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Ryan Patrick OHara

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About Ryan Patrick OHara

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  • Occupation
    Cinematographer
  • Location
    Los Angeles

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    http://www.RyanPatrickOHara.com

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  1. What does the yellow switch do next to the ballast red 'power' switch? The yellow one is a temporary toggle, meaning it won't seat in the opposite position, just temporary while you press it.
  2. Correction: I just looked a few years back previous of your dates and there is a 'Videotape & Film' article and cover from October 1972.
  3. The earliest American Cinematographer magazine from the 1970's and onward that featured an article AND cover regarding what you describe seems to be March 1982, entitled "Electronic Cinematography'. I went through my collection and found nothing else on the covers that fit what you describe. -Ryan PS: my other american cinematographer collection is relisted on ebay at reduced pricing. Free pickup in socal, too. http://cgi.ebay.com/American-Cinematographer-Magazine-Collection-362-Issues-/230558045690?pt=Magazines&hash=item35ae5495fa
  4. Thanks Mitch. I figured as much. Just wish that 80mm telephoto end was just a bit more! A 100 would have been the bee's knees.
  5. They make 2x tele-extenders for the bigger film optimos... but can those work on the DP Optimos? The 80mm maximum is not enough., Thanks!
  6. Is there such a thing as a PL mount extension tube... to increase flange focus from the standard 52mm depth to, say anything up to around 100mm? I know this will completely change the focus scale, but it's for a little experiment I want to do. Thanks! -Ryan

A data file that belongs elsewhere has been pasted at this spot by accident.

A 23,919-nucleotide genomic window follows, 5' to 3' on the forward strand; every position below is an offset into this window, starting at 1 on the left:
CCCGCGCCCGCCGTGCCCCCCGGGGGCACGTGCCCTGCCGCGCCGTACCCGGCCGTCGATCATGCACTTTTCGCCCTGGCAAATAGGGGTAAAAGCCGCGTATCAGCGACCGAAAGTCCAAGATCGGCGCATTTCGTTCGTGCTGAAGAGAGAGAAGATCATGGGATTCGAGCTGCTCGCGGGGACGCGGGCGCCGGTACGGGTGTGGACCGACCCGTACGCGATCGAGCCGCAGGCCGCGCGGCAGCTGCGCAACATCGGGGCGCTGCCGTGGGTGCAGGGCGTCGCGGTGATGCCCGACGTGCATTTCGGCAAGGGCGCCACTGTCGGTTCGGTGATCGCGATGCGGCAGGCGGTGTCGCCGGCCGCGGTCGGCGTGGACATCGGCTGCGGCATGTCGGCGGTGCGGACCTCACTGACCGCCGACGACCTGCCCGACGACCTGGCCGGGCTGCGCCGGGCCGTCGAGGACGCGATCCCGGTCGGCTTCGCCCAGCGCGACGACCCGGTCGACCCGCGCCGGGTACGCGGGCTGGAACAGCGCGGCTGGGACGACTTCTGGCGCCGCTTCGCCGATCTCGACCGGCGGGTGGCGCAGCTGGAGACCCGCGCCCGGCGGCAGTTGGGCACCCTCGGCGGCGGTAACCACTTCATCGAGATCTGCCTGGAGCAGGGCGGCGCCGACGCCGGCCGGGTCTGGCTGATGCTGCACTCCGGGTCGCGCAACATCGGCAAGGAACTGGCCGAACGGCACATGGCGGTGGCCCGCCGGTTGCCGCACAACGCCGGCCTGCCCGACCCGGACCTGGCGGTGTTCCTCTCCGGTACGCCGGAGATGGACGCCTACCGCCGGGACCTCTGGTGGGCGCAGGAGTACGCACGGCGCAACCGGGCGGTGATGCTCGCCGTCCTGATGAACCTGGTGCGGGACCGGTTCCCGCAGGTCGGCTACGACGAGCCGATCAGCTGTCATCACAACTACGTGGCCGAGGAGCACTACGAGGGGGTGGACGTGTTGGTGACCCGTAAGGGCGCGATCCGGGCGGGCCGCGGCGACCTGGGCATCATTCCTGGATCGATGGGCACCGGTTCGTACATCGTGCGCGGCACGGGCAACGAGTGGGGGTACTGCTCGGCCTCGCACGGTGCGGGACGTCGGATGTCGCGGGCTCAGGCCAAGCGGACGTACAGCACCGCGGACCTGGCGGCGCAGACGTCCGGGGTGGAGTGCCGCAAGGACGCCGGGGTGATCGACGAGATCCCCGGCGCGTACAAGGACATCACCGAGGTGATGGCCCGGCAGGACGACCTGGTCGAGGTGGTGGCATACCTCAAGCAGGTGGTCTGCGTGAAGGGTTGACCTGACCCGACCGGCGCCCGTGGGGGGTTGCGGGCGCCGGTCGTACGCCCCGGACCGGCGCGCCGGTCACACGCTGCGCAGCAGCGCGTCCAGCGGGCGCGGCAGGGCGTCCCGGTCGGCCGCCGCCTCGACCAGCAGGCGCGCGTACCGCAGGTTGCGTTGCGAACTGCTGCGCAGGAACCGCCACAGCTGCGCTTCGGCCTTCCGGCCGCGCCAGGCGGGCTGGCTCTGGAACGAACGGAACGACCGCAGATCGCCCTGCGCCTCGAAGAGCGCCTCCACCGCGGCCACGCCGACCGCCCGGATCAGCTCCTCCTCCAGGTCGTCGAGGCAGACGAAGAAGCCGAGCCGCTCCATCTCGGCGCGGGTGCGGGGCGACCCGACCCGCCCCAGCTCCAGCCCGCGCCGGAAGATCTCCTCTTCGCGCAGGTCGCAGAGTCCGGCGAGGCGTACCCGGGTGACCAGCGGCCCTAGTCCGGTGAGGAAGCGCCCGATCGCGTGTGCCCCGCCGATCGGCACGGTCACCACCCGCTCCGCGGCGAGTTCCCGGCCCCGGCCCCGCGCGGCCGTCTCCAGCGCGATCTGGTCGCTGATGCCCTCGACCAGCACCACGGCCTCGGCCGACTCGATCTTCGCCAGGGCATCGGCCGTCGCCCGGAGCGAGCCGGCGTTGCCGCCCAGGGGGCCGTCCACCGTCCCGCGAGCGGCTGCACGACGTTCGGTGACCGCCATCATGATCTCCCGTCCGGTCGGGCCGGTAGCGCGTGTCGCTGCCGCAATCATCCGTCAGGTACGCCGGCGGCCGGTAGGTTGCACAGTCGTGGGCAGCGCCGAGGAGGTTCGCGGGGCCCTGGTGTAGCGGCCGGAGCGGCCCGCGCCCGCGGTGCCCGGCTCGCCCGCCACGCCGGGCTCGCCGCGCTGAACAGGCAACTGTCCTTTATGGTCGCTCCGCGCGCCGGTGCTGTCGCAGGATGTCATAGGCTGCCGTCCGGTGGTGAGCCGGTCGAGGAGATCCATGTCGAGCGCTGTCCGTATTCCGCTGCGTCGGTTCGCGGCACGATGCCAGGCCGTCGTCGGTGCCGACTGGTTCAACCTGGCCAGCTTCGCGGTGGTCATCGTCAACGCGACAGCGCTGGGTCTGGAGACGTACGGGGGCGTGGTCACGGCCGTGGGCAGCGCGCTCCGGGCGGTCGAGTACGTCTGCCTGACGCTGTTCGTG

7. I've got a decent collection up on ebay. http://cgi.ebay.com/American-Cinematographer-Magazine-Collection-338-Issues-/230544131630?pt=Magazines&hash=item35ad80462e It may seem expensive, but it's less than $3 (at auction start) an issue and I ship for free or deliver them for free! And not to worry, I have not fell on hard times. This is my second collection of American Cinematographer Magazines, which is for sale. My first collection is much much greater... over 700 unique and original issues from 1922-2010! ;) those won't be for sale until I'm 6 feet under ground. Through my years of collecting, I have amassed a great deal of duplicate issues when I've bought in bulk, hence the collection for sale is everything I have at least two of. Some issues I have over 6 or 8 copies of. As you can tell by the price, I'm not really looking to make that much off of them as I'm really trying to get rid of a couple hundred pounds of AC magazines I don't need! Trust me when I tell you I've spent much more gathering these issues than I stand to make in the sale. That's just the truth of collecting them little by little. Hopefully this collection for sale can give someone a big jump-start I never had. ;) Best, -Ryan
  8. http://cgi.ebay.com/American-Cinematographer-Magazine-Collection-/230535376309?pt=Magazines&hash=item35acfaadb5 I have an extensive American Cinematographer Magazine collection. Over the time period of acquiring these magazines, I've come to accumulate many doubles, triples, etc. In fact a couple of editions I have 4, 5, 6, 7, or even 8 copies. I've gone through all of them and made a second collection. This second collection is the one for sale. It is comprised of all the editions I had at least two of. I picked the best condition editions and it's a quite nice collection. I listed all the magazines in the collection for sale by year. Good for anyone starting out a collection or any educational institution looking for some great reference resource. Thanks! -Ryan
  9. No no, it's not something WE have to compensate for on our end. It is in the design/manufacturing stage... after which, the lens will, of course, be correctly labeled in the factory with accurate T-stop aperture markings on the barrel. And then the corresponding T-stops of a FF35 lens and 35mm lens will be the same exposure. FF35 will simply have to gather more light than a 35mm lens at the same stop, because it has to disperse that light over a greater area.
  10. Hahaha, well 3D, if anything, supports our desire to shoot T/4 or higher. :) In my opinion, 3D works best with deep stops. So the advent of 3D is one I welcome... plus as a cinema lens owner, I welcome double lens and camera package rentals! hahaha.